Sun’s Shanghvi thinks of ‘search & development’

Because he controls 55 per cent of Sun\'s shares, Shanghvi says, the company can pursue opportunities more nimbly than rivals.

You'd be hard-pressed to find someone who's lost more during the recent upheaval in the generic drug business than Dilip Shanghvi: He forfeited $17 billion, plus the title of India's richest man.

After a four-year decline that erased 65 per cent from the value of Sun Pharmaceutical Industries Ltd., Shanghvi is preparing to bounce back. He's doing it by borrowing a page from Big Pharma's playbook: investing in higher-margin patented medicines rather than relying solely on copying drugs.

That won't be easy, especially when the multinationals that dominate the pharmaceutical business have already seen the payoffs from their massive research and development spending become more uncertain. Those giants are increasingly turning to acquisitions to fill out their pipelines, and that's where Shanghvi also sees an opening. Aided by an ability to move quickly because of Sun Pharma's relatively small size-it had only about $4 billion in sales in 2018, compared with Pfizer Inc.'s $53.6 billion-and streamlined decision-making, Shanghvi thinks the company can eventually pick up enough early-stage innovations and key personnel to generate half its revenue from patented medicines. "It does require some additional skills beyond what a typical generic has," Shanghvi says, but those skills aren't impossible to acquire.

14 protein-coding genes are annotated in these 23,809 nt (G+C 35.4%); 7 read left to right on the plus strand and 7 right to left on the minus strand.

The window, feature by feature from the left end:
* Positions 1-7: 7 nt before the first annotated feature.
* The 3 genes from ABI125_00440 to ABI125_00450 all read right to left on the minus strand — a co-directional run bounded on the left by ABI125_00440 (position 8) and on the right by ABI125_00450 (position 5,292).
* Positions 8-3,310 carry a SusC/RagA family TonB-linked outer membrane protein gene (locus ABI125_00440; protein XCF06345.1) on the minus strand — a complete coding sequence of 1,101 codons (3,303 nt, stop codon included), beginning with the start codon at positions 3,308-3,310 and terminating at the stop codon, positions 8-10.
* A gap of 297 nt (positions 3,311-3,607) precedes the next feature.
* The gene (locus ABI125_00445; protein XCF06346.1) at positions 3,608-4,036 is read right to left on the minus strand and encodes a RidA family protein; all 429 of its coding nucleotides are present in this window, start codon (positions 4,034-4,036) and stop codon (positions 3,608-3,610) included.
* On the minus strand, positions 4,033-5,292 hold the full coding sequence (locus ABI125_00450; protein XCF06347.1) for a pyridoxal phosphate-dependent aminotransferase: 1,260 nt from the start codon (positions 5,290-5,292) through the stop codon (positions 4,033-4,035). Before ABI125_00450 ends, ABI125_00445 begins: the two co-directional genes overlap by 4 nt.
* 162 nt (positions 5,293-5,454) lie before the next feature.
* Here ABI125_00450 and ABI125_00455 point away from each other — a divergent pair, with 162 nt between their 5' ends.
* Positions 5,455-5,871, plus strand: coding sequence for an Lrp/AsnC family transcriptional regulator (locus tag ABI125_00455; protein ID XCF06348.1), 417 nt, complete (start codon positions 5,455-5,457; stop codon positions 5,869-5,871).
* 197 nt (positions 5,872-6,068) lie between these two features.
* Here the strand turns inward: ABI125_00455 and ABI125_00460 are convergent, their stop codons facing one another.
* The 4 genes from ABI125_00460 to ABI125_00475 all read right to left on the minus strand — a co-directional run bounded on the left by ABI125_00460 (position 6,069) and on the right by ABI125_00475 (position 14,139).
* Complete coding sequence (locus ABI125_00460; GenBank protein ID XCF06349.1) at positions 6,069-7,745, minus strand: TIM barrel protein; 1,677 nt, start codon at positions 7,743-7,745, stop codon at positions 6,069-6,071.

Shanghvi says he and Sun have a better chance of success at new medicines than many US giants. For one, he's proved adept at dealmaking. Shanghvi recognised the opportunity in generic dermatology products at an early stage, acquiring a controlling stake in distressed Israeli drugmaker Taro Pharmaceutical Industries in 2010 and using price increases on its portfolio to help improve Sun's profitability. Sun today is India's largest drugmaker, thanks in part to the 2015 acquisition of a troubled local competitor, Ranbaxy Laboratories.

Shanghvi says the inspiration for his strategy is British drugmaker Shire Plc, which largely eschewed research and development in favor of a "search and development" model: acquiring and licensing products created by others. Shire was bought for $62 bn this year by Takeda Pharmaceutical Co. to bolster its own dwindling product pipeline.

Because he controls 55 per cent of Sun's shares, Shanghvi says, the company can pursue opportunities more nimbly than rivals. — Bloomberg

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